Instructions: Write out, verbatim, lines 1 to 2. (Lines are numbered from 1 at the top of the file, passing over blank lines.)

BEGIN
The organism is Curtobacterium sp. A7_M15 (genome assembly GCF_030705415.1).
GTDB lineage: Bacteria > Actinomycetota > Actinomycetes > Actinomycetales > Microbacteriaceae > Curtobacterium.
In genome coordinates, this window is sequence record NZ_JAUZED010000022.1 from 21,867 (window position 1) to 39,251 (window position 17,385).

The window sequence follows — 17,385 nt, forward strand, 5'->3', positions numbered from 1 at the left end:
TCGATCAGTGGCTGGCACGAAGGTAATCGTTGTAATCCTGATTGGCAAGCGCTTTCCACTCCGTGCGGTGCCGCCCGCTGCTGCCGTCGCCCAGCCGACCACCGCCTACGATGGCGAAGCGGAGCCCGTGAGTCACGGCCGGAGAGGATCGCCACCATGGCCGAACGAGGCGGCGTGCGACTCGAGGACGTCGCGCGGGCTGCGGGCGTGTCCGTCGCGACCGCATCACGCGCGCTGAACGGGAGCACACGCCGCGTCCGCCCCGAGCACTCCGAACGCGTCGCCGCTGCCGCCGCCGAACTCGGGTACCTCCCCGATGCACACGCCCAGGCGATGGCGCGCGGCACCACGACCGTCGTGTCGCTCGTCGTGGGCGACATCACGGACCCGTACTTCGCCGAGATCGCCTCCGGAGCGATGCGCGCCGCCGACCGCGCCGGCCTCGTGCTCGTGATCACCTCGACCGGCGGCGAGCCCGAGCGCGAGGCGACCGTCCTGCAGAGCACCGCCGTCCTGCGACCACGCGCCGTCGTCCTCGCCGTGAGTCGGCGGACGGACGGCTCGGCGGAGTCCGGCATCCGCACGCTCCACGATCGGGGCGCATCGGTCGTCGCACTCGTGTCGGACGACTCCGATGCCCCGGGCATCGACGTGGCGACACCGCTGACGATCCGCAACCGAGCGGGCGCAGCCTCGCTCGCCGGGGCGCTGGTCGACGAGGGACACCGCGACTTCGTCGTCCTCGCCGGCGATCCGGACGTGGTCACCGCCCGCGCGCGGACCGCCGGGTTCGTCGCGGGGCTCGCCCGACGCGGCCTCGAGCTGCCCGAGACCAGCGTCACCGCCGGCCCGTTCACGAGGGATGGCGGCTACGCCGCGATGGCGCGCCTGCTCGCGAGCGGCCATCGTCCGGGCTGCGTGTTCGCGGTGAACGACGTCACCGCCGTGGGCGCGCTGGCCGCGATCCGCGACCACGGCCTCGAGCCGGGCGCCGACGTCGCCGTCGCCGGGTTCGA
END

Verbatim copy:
The organism is Curtobacterium sp. A7_M15 (genome assembly GCF_030705415.1).
GTDB lineage: Bacteria > Actinomycetota > Actinomycetes > Actinomycetales > Microbacteriaceae > Curtobacterium.